I’ve returned to this question over and over throughout my time in the witchcraft world, primarily in 2016 when I had the personal revelation that I didn’t need to believe in gods to practice spellcraft. After a decade decrying witchcraft as a longing fantasy too credulous for a skeptic, I returned to the weird and uncomfortable fold of the occult. I’ve struggled with the notion of magic and ritual since I was first interested in Wicca as a preteen, and the trend continues, constantly vacillating between a desire for the suspension of disbelief and outright refusal to accept the “woo,” as we call it.

As agnostics and atheists and skeptics, perhaps we spend too much time on epistemological navel-gazing. Why do we care so much about what we believe in our witchcraft practice, as long as what we are doing works for us? Do we need an explainable system because we deem ourselves rational people? A justification for the bizarre behaviors, symbols, and frameworks we love to delve into as self-described witches?

Something that tends to get overlooked in the modern maligning of Wicca, specifically the coven lineage-based variety like Gardnerian Wicca, is that it was designed as a mystery religion of praxis. Christianity and many others are systems of orthodoxy (right belief), but Wicca is one of orthopraxy — right practice. Many covens do not dictate what a member has to believe about the gods or even about how magic works; rather, you do the rituals, you go through the training, and you draw your own conclusions based on your experience in the mysteries. 

Witchcraft should be much the same, as a spiritual tool. Belief is not required. Maybe some draw strength from believing that magic is “real” (what does that even mean?), but for others that might cause a major hurdle, like myself. The rational and skeptical brain screeches that ritual or spells don’t “work” because it is accustomed to rejecting those little, anecdotal pattern recognition signals humans honed for centuries, even eons. Yet ask witches who believe magic does work, and they will tell you they perceived the results of their workings. Truly, isn’t that what matters in witchcraft?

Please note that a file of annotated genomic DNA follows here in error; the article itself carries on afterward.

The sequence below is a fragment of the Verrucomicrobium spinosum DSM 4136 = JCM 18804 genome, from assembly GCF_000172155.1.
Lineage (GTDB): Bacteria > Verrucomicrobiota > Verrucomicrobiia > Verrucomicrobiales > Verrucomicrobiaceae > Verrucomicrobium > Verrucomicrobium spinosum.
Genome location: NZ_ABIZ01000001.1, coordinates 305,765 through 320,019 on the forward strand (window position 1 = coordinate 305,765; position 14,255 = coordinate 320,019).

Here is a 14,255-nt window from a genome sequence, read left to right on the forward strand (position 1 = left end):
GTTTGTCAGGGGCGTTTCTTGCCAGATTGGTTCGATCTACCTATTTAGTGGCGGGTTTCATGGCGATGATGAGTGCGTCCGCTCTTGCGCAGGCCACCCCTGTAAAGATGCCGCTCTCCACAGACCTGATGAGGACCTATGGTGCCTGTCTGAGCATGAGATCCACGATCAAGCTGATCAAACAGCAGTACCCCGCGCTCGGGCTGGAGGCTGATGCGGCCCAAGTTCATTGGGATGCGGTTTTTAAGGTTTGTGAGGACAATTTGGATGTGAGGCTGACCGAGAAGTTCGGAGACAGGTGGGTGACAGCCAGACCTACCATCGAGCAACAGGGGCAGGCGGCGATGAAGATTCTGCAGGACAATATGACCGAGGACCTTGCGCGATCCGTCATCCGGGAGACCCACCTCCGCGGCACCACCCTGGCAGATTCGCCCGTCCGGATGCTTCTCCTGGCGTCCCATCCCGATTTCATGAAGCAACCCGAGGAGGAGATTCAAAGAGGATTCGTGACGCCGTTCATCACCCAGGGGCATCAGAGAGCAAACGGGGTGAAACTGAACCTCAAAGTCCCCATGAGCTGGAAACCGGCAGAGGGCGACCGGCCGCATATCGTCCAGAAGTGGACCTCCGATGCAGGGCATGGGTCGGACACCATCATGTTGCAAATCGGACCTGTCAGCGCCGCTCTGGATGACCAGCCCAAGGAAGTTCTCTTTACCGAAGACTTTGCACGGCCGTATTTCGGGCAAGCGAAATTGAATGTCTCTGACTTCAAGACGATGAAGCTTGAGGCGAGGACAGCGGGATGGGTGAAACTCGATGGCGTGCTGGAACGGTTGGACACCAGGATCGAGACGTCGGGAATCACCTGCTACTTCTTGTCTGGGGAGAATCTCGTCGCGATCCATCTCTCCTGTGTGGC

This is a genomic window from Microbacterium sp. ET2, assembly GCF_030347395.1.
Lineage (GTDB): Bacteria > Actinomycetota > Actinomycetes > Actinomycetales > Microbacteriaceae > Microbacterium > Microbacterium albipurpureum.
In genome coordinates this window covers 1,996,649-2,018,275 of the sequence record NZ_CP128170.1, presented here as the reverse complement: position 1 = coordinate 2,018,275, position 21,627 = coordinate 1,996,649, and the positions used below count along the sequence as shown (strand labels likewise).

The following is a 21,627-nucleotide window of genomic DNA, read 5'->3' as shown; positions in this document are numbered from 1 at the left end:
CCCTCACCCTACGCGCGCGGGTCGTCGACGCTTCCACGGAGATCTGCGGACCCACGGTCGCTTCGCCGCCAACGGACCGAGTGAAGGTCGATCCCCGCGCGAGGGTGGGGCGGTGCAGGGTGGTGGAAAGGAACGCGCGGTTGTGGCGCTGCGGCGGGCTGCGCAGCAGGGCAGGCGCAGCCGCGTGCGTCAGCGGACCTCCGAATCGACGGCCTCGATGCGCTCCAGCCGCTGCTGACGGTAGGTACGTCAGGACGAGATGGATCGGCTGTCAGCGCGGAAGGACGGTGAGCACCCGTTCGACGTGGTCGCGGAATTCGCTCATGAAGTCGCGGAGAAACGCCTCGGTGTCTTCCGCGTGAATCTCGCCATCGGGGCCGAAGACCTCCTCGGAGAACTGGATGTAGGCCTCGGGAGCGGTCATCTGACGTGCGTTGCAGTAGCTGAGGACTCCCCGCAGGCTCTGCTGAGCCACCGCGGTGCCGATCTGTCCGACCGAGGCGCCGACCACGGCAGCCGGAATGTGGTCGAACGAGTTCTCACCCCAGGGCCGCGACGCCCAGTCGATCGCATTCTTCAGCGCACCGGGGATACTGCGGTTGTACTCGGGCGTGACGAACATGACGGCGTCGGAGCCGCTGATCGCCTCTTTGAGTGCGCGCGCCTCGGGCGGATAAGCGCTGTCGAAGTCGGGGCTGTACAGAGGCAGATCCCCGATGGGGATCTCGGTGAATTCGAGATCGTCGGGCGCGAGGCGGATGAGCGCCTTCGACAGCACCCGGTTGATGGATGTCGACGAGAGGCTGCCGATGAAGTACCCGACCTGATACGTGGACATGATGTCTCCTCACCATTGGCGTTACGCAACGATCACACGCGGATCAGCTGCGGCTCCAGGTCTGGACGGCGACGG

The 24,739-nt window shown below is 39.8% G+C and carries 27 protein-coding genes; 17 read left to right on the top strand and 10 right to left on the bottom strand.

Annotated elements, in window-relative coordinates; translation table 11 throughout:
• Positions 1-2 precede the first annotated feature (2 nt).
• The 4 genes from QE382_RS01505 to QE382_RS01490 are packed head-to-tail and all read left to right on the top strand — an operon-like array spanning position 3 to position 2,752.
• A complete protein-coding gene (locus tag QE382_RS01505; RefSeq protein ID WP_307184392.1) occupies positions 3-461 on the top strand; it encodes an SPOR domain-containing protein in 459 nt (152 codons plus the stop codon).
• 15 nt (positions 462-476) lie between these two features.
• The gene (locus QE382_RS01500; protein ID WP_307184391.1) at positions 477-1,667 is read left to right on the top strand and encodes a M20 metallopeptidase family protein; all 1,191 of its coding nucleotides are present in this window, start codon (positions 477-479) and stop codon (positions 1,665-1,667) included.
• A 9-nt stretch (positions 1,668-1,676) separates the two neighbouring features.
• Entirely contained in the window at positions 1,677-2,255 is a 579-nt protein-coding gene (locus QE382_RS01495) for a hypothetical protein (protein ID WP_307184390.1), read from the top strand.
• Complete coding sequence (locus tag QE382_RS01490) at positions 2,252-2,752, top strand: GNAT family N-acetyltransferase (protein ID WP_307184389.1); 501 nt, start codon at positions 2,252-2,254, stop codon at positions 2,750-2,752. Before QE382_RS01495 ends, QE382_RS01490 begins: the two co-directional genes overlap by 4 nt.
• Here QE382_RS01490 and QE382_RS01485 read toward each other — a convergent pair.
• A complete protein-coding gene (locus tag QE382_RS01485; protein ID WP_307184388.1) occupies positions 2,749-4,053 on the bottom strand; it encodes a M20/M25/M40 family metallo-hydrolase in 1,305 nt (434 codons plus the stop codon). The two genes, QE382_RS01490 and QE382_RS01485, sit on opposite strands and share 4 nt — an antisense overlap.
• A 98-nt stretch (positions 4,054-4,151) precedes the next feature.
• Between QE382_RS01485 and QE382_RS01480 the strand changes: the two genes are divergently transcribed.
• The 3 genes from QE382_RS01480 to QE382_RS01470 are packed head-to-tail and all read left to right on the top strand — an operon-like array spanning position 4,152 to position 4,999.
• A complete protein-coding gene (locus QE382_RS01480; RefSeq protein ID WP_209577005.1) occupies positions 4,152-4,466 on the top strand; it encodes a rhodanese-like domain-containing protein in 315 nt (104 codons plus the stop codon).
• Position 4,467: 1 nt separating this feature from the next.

Atheist witches far more articulate than myself have described the science of open label placebo, but the summary is that we have scientific evidence showing ritual is powerful enough to affect human perception, even when subjects are told the ritual is placebo (aka it does “nothing”). That means a subject doesn’t necessarily have to believe the placebo is medicine, or in our case, that magic is “real,” to affect their psychology. Newer evidence-based programs like Curable use journaling, meditation, and cognitive training to heal the physio-psychological chronic pain feedback loop. Funny, that sounds a little like shadow work, doesn’t it? Is divination supernatural magic or a ritual to allow our intuitive subconscious a chance to evaluate life? The questions one can extrapolate to occult practices are far-reaching. 

Chaos magicians, meanwhile, play with belief and the concept of truth, their ultimate goal to find what “works” for them. Though picking from multiple magical systems and cultural belief structures to form an eclectic whole (or confusing mess) can be problematic, the underlying concept is an astute one. Altering our perception of reality is as good as a supernatural force because our experience is confined to our perception. Opening our creative, intuitive sides through mind-altering rituals, archetypal symbols, and alternative frameworks might be exactly what a skeptic needs. Change your perception, change your reality. However literal or not, it is still an effect.

In that way, belief need not enter the equation. Rather than worrying about objective reality, magic is a concern of the mind. How one interprets spiritual experiences is far more important than whether gods, spirits, and magic are “real,” at least in terms of witchcraft. Witchcraft is work, and magic is change. 

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